The Vice President of Ghana Psychology Association, Reverend Albright Banibensu, has cautioned against negative pranks as they can cause cardiac arrests.
“Persons with underlying anxiety disorders can have cardiac arrest out of pranks so we have to be careful with this April fool’s pranks,” he told the Ghana News Agency in an interview.
According to him, negative pranks could also destroy trust and break relationships whilst positive tomfooleries can bring joy and laughter.
Rev. Benibensu said it is, therefore, important that opinion leaders, especially pastors and psychologists create awareness on “April Fool’s Day” for “positive results.”
A pastor at Holy Ghost Worship Centre, Assemblies of God, Ashaiman, Pastor Theophilus Henry Quamson, said though pranking is always a simple joke: “Over the years, people were overdoing it and making their friends and loved ones travel distances and do the unthinkable.”
He said such jokes could damage relationships and advised the youth to be mindful of how they mark the Day.
‘April Fool’s Day,’ is a day set aside annually when people prank on their friends, families and neighbours for fun.
The Day is marked on April 1, globally, and is said to have started on April 1, 1700, when English pranksters commenced popularising the annual tradition of April Fools’ Day by playing practical jokes on each other.
Though the Day has been celebrated for several centuries by different cultures, its exact origin remains a mystery.
According to www.history.com, some historians speculated that April Fool’s Day dates back to 1582, when France switched from the Julian calendar to the Gregorian calendar, as called for by the Council of Trent in 1563.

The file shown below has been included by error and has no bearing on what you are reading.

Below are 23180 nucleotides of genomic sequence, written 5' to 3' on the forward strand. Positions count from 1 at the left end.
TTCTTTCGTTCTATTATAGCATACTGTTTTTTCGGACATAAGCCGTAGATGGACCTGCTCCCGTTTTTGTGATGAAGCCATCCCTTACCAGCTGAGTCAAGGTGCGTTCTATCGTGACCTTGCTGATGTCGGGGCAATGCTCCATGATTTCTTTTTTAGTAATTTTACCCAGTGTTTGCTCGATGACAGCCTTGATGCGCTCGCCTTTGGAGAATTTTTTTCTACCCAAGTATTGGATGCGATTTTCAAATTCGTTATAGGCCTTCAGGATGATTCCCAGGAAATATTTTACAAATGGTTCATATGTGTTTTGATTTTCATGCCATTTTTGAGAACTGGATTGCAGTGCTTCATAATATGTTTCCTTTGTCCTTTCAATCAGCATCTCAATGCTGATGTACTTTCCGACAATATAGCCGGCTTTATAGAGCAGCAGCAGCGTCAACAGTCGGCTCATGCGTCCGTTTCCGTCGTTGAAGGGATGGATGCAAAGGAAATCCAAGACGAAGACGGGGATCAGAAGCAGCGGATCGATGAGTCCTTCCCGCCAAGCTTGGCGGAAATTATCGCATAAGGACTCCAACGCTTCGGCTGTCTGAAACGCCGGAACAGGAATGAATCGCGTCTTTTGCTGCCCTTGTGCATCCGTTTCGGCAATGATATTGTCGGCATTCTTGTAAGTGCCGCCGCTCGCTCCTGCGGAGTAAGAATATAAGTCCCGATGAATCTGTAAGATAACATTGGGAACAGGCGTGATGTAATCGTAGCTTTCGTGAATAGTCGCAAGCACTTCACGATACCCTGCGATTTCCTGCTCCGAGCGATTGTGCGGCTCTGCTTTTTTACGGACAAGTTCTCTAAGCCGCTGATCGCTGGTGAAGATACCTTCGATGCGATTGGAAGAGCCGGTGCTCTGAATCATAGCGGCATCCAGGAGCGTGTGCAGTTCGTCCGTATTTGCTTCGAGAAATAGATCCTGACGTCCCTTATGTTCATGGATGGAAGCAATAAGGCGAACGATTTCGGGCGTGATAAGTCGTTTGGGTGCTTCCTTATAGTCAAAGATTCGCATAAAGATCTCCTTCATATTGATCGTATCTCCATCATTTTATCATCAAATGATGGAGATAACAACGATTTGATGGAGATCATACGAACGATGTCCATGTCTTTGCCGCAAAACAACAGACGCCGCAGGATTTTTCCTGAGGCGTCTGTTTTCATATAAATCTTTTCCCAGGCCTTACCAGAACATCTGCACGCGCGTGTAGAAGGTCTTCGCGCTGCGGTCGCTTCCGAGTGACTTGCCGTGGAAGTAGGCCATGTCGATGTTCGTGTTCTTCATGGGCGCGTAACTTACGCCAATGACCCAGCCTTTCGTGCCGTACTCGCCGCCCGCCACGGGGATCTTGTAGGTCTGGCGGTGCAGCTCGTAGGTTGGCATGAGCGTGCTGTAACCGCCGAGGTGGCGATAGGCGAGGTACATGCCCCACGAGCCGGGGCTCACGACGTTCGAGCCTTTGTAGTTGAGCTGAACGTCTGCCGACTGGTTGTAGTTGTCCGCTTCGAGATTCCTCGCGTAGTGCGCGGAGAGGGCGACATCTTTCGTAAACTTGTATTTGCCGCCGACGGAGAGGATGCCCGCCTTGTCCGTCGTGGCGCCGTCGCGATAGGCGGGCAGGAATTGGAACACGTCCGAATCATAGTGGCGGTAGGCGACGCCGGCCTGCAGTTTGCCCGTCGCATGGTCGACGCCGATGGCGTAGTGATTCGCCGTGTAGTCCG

People, who were slow to get the news or failed to recognise that the start of the New Year had moved to January 1, and continued to celebrate it during the last week of March, through April 1, became the victims of jokes and hoaxes.
These pranks included having paper fish placed on their backs and being referred to as poisson d’avril (April fish), said to symbolise a young, “easily hooked” fish and a gullible person.
‘April Fool’s Day’ spread throughout Britain during the 18th century and in Scotland, the tradition became a two-day event, starting with ‘hunting the gowk,’ in which people were sent on phony errands (gowk is a word for cuckoo bird, a symbol for fool) and followed by Tailie Day, which involved pranks played on people’s derrieres, such as pinning fake tails or “kick me” signs on them.
Ghanaians over the years caught up with the fun and every first day of the fourth month of the year, friends, family members, work colleagues and neighbours test the gullibility of each other.
On April 2, 2019, a group of personnel from the Ghana National Fire Service in the Nkoranza Municipality reportedly assaulted some journalists at a radio station at Nkroansa, after a distress call the Service received from the Radio Station turned out to be an ‘April Fool’s Day’ prank.